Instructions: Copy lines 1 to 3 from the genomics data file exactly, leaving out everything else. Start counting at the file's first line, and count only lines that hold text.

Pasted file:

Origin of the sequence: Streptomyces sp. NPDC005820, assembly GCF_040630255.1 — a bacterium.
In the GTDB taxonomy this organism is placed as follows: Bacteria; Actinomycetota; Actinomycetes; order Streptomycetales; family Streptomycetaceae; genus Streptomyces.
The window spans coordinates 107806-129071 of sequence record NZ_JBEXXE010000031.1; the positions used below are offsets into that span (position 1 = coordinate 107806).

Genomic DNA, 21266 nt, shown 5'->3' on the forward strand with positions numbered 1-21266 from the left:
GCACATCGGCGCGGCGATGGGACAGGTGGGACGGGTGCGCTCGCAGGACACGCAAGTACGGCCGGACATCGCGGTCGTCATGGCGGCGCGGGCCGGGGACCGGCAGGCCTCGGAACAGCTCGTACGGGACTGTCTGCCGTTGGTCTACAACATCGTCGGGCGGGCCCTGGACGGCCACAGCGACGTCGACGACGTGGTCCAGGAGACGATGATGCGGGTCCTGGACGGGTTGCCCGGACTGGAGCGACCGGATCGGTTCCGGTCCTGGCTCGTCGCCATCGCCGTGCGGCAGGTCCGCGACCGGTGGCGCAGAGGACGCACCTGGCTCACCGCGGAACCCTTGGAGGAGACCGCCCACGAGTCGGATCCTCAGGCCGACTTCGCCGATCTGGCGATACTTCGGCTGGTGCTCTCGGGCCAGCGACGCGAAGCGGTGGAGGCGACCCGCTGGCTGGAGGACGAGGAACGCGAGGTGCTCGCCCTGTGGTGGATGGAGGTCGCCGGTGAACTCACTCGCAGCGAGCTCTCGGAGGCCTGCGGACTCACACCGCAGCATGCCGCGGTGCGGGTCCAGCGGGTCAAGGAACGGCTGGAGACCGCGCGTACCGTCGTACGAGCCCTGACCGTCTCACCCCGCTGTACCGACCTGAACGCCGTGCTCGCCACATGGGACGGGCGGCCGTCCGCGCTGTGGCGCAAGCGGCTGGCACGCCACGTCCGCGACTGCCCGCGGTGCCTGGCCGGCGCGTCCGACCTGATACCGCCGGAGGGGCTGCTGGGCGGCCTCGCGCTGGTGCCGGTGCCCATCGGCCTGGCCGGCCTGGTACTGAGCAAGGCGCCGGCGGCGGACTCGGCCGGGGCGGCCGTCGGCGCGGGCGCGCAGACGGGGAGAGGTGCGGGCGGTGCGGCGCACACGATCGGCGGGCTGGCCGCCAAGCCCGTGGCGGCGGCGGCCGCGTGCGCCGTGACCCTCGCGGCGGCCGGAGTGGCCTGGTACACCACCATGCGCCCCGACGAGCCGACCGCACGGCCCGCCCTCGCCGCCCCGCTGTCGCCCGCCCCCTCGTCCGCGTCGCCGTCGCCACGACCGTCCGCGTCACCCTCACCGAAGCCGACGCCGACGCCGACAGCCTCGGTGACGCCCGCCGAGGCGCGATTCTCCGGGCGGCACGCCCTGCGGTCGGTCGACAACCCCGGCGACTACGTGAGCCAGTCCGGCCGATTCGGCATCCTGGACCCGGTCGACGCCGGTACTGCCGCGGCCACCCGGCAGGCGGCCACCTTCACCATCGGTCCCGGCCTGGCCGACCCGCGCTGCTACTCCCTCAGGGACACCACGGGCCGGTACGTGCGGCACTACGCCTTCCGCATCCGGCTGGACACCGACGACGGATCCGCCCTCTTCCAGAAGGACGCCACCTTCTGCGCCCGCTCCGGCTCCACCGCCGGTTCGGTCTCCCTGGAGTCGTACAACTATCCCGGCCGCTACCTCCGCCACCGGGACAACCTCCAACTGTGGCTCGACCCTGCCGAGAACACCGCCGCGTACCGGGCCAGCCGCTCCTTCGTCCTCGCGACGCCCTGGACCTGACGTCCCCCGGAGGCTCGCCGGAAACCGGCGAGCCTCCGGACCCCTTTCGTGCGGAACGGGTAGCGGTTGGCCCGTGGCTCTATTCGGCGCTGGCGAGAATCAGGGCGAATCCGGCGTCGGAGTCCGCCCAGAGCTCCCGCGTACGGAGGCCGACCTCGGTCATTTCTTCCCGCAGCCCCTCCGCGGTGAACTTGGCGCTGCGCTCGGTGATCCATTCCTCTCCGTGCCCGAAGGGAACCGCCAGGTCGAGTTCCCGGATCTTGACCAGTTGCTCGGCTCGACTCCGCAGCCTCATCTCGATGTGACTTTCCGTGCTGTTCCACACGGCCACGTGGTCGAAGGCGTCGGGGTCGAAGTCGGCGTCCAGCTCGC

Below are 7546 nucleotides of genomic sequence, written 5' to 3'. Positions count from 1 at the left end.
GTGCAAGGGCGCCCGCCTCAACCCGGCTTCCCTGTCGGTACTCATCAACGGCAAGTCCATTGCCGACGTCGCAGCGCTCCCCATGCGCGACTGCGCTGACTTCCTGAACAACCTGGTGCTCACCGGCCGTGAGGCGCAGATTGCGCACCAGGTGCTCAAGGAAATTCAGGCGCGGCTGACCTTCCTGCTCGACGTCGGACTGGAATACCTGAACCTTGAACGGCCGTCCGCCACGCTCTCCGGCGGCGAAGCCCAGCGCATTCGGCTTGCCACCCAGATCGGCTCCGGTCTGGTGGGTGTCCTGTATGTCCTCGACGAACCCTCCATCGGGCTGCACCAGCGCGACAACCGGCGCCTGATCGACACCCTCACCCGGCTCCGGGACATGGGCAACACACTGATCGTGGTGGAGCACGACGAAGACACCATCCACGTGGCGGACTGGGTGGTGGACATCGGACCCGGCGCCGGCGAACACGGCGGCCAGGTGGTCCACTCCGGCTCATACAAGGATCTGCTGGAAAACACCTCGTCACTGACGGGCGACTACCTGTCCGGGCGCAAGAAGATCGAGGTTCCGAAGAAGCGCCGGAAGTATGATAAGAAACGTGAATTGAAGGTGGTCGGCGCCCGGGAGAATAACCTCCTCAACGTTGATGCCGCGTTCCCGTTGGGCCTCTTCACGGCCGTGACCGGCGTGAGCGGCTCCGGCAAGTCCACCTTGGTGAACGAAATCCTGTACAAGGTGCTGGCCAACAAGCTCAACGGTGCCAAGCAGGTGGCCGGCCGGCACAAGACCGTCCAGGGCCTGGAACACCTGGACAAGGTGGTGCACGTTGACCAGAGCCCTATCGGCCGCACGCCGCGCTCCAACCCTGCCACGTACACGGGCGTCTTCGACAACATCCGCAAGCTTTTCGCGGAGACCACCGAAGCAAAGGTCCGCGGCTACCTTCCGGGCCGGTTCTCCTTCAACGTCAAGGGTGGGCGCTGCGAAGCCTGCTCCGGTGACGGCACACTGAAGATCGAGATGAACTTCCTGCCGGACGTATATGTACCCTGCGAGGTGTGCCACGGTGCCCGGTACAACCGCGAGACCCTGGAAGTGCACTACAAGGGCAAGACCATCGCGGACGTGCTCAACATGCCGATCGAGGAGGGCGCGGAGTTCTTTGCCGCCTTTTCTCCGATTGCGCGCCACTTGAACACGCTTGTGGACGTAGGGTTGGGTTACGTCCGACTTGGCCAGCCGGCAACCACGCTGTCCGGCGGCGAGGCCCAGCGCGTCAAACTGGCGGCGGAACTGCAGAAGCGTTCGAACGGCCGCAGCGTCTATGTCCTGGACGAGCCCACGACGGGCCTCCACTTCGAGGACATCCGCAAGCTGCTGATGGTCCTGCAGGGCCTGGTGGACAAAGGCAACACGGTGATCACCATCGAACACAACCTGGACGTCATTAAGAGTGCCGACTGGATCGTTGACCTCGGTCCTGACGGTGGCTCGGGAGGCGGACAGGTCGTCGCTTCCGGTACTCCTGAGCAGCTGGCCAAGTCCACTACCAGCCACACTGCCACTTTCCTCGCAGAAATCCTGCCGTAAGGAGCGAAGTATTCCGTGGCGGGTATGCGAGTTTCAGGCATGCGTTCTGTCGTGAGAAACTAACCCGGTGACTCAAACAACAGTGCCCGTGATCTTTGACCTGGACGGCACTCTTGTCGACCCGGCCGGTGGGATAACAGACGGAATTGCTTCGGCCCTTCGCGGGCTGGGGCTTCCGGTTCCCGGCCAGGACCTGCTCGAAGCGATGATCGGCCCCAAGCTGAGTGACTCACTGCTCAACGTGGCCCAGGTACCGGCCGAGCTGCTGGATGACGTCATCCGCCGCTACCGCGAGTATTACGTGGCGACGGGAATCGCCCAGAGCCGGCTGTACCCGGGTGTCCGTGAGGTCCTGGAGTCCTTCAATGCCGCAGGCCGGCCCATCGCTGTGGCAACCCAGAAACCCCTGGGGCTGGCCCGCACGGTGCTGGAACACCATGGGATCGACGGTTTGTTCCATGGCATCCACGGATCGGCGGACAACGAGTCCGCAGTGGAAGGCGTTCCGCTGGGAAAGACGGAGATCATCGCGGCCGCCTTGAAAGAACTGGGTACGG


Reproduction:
Origin of the sequence: Streptomyces sp. NPDC005820, assembly GCF_040630255.1 — a bacterium.
In the GTDB taxonomy this organism is placed as follows: Bacteria; Actinomycetota; Actinomycetes; order Streptomycetales; family Streptomycetaceae; genus Streptomyces.
The window spans coordinates 107806-129071 of sequence record NZ_JBEXXE010000031.1; the positions used below are offsets into that span (position 1 = coordinate 107806).